Fiji and Tonga will play in Japan as part of an expanded Pacific Nations Cup to be held in the lead-up to the 2019 Rugby World Cup.
The Flying Fijians, who are currently ranked eighth in the world, will begin the defence of their PNC title against the Brave Blossoms in Kamaishi on July 27 while the ‘Ikale Tahi will take on the hosts in Hanazono the following weekend.
The two cities will host the Pacific nations during the World Cup, with the Japanese tests are a chance for the cities and fans to build an affinity with their adopted teams, while allowing the hosts to test their readiness just under two months out from the opening match of the tournament.
The 2019 Pacific Nations Cup will feature an expanded six-team tournament, with matches also hosted in Fiji, Samoa and the United States.
The US Eagles, Canada and Japan join traditional rivals Fiji, Samoa and Tonga, with each team playing three games.
World Rugby Chairman Bill Beaumont said: “With all roads leading to Rugby World Cup 2019, it is exciting to announce that six participating unions, Canada, Fiji, hosts Japan, Samoa, Tonga and USA will feature in the World Rugby Pacific Cup 2019 line-up.
“This announcement reflects our commitment to provide a strong preparation platform for these unions immediately prior to our showcase event, to build excitement in two host cities and deliver an important programme of testing and readiness ahead of Asia’s first Rugby World Cup.”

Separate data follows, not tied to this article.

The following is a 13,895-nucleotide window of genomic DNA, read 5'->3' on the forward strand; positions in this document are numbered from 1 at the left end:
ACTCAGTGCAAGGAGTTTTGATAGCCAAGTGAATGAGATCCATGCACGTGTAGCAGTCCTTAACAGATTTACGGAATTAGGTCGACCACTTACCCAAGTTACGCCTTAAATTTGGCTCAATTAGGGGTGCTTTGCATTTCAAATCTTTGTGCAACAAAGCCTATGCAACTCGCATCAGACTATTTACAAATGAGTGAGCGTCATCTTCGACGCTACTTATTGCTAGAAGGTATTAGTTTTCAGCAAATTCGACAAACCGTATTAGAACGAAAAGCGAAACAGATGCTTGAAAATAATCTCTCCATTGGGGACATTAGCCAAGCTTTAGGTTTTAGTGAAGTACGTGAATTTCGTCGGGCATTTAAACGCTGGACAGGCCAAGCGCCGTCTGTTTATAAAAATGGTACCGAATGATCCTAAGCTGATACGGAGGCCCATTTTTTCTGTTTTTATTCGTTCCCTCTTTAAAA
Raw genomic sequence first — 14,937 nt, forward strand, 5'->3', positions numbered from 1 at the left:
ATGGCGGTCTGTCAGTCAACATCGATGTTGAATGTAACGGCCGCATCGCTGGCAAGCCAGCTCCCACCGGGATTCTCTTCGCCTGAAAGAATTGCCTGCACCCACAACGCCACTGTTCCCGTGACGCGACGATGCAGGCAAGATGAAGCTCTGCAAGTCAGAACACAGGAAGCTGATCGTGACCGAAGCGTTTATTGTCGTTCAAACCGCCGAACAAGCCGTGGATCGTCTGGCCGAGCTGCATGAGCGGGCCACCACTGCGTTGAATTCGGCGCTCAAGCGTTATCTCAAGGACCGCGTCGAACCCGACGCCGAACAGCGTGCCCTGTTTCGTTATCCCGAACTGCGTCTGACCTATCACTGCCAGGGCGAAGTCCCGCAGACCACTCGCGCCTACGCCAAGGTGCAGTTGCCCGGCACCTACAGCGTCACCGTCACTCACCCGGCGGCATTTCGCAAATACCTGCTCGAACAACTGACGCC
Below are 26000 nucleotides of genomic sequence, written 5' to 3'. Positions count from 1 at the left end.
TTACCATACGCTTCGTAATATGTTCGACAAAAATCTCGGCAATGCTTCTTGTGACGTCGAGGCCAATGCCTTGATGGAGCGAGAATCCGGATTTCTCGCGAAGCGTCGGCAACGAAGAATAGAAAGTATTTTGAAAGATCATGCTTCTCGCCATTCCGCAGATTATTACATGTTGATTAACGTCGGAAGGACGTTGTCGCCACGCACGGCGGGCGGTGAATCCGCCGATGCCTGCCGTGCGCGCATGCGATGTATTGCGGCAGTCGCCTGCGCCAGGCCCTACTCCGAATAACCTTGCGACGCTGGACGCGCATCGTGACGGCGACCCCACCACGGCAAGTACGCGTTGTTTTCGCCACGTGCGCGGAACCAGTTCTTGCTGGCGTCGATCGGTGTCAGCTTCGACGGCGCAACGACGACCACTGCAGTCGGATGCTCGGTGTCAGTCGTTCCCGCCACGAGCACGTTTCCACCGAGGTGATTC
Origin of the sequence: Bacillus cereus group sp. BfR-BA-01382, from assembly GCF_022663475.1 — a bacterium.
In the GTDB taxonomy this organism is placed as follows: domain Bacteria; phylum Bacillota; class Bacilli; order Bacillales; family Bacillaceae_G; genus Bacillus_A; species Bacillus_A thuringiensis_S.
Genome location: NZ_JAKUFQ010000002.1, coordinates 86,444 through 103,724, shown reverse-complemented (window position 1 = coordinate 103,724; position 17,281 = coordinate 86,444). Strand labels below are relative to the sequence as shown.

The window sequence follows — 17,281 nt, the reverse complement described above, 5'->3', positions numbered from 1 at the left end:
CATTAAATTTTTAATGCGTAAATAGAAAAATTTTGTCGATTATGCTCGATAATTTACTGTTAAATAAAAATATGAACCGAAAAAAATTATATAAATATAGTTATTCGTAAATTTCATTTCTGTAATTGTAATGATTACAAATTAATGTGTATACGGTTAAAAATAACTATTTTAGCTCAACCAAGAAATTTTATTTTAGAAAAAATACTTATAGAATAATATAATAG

Japan Rugby Football Union Chairman Noriyuki Sakamoto said: “It is with great pleasure that two Pacific Nations Cup 2019 matches will be held in Japan, just two months before Rugby World Cup 2019 commences.
“We look forward to welcoming Fiji and Tonga to the match venues of Rugby World Cup 2019, Kamaishi Recovery Memorial Stadium in Iwate and the Hanazono Rugby Stadium in Osaka, respectively.”
Meanwhile Suva will once again host the World Rugby Pacific Challenge in March, with the Fiji Warriors seeking a fourth straight title on home soil against Tonga A, Samoa A and Junior Japan.
(Source:Radio New Zealand)